Episode 15 “SAA Time 2014!”


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Hello friends! It's time for episode 15 of The Struggling Archaeologist's Guide to Getting Dirty "SAA Time 2014!"

That's right, this is my reaction podcast to the Society for American Archaeology Conference in Austin, Texas. Pretty exciting stuff right?!


Well, it's informative and entertaining at least (I hope!). This is a shorter episode because I have stuck only to topics falling under the banner of conferences, career advice, my fabu 4 days in Austin, and summer plans. I would definitely listen if you are a young archaeologist interested in figuring out the academic world and planning for your future. If you're an expert in the ways of the conference, then this podcast may be a bit basic for you. Not that I'm not as delightful and thought provoking as always (you know you love it), but I won't feel bad if my more experienced listeners skip this one ;)

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Enjoy folks, I also hope you will check back on the website more often- as I am posting more regular blog entries now (and the crowd goes wild!) Be sure to follow The Struggling Archaeologist on twitter, tumblr, and facebook


Episode 10 “Sexy Sex with Asian Dothrakis”


It’s episode 10 of The Struggling Archaeologist’s Guide to Getting Dirty– “Sexy Sex with Asian Dothrakis!”

Given, those of you who share my love of Medieval era earth-like fantasy novels will get more out of this one than others- it’s still a pretty great time. We talk about genome studies revealing how surprisingly horny our ancient ancestors were, which may or may not involve a detailed Game of Thrones analogy. Then I give some advice to the newb considering how to get started with academic conferences. Number 1 priority- ignore any and all impulses to dress like Indiana Jones. Do NOT do this thing. Repeat after me: I will NOT be that guy… breathe deep, it’s going to be okay.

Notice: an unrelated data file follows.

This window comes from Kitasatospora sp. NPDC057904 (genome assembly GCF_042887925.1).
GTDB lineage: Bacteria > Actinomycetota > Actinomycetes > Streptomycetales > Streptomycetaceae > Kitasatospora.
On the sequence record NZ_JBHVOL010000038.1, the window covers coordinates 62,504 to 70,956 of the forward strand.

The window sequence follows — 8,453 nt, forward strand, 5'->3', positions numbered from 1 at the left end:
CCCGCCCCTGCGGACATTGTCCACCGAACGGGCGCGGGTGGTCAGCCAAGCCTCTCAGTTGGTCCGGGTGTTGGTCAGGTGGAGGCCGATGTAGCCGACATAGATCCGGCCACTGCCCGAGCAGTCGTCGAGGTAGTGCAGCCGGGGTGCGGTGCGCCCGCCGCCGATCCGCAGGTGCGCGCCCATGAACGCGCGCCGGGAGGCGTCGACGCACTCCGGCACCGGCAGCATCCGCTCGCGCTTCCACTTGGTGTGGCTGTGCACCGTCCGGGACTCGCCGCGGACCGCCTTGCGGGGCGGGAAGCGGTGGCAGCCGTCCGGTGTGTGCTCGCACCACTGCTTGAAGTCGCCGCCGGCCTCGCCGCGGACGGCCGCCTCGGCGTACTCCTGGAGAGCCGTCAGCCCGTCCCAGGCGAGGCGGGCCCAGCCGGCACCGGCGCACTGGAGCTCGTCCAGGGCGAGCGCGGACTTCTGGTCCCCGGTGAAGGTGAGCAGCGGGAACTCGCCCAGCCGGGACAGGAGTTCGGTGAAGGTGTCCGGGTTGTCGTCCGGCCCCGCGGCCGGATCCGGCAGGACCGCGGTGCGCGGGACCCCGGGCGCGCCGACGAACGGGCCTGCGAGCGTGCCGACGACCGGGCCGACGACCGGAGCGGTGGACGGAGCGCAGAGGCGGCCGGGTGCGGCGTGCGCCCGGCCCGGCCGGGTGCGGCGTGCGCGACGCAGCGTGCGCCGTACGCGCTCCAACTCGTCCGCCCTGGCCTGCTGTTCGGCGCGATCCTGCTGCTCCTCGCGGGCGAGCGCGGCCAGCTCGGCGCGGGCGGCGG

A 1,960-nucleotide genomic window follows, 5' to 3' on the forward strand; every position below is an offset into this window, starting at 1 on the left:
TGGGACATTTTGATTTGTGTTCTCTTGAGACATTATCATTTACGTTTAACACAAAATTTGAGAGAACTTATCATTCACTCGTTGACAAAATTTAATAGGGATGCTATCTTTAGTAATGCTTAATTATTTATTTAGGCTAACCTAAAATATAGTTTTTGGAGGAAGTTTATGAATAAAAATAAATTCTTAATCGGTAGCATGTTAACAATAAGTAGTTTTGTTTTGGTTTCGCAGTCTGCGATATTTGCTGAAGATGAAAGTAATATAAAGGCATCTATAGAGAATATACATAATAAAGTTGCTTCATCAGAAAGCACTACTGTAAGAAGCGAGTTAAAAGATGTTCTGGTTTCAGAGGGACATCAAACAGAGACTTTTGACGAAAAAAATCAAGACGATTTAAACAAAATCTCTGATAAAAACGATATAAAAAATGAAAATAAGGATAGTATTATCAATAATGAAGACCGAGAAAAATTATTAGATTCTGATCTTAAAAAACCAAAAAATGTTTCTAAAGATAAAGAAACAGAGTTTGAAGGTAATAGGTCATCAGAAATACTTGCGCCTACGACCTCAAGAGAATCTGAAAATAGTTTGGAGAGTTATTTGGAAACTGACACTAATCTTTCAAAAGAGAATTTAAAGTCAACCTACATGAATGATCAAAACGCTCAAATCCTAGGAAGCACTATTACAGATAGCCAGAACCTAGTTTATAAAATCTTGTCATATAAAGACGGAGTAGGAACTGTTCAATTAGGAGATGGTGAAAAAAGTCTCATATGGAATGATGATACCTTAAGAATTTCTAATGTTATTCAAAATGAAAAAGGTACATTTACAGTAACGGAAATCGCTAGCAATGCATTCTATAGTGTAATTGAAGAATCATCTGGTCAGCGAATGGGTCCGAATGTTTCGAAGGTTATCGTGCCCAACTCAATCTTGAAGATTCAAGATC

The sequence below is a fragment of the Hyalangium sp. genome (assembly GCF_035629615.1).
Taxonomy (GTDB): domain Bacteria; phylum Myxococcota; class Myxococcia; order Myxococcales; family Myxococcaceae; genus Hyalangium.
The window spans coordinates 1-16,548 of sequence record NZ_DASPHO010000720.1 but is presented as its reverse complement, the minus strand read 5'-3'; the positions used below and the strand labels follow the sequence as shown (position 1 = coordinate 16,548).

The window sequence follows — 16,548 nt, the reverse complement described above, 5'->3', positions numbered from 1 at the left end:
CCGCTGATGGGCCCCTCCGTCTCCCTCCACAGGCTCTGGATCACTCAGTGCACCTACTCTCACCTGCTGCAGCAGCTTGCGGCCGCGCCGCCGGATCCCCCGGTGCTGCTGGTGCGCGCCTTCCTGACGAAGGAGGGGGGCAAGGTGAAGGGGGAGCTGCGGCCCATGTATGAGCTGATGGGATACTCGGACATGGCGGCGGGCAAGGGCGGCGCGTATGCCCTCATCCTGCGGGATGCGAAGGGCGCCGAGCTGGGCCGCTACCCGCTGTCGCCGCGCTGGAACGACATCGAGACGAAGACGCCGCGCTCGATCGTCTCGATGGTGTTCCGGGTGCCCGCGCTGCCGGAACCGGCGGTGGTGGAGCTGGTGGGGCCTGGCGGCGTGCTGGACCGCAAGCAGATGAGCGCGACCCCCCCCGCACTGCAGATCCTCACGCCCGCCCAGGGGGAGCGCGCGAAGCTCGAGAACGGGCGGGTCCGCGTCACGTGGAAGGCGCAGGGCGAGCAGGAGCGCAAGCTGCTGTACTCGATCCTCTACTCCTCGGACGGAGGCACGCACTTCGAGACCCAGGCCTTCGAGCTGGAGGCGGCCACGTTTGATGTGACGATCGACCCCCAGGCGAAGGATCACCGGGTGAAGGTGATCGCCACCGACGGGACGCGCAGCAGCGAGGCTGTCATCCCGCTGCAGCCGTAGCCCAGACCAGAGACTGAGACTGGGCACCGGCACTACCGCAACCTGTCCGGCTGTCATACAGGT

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Oh, and if you didn’t believe me that archaeology conferences are fun- check this out. Yeah, you try eating a pizza the size of a coffee table and not having fun.

pizza challenge









Also, all that stuff about drinking was true. I’m not saying that some people are more successful than others at conferences because they drink delicious beers at the end of the day… but it helps.









McNiven OUT!

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Episode 7 “Holy Crackpot Theory Batman”


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Episode 7 already? Wow. It’s time for The Struggling Archaeologist’s Guide to Getting Dirty to introduce its newest treasure- “Holy Crackpot Theory Batman!”

I hope you’re ready, because this amount of awesome-ness couldn’t be contained in a mere half hour. This is going to be a 58 minute episode folks! That’s right, once you get me started on Ancient Egypt I just do not shut up. Of course, when I don’t shut up I don’t always think straight- as was clearly the case when I stated that Thutmose III was Queen Hatshepsut’s son (what an idiot right?). So DISCLAIMER: I do really know that he was only a step-son, born to one of Hatshepsut’s husband’s (Thutmose II) secondary wives Iset. I mean, like DUH, right?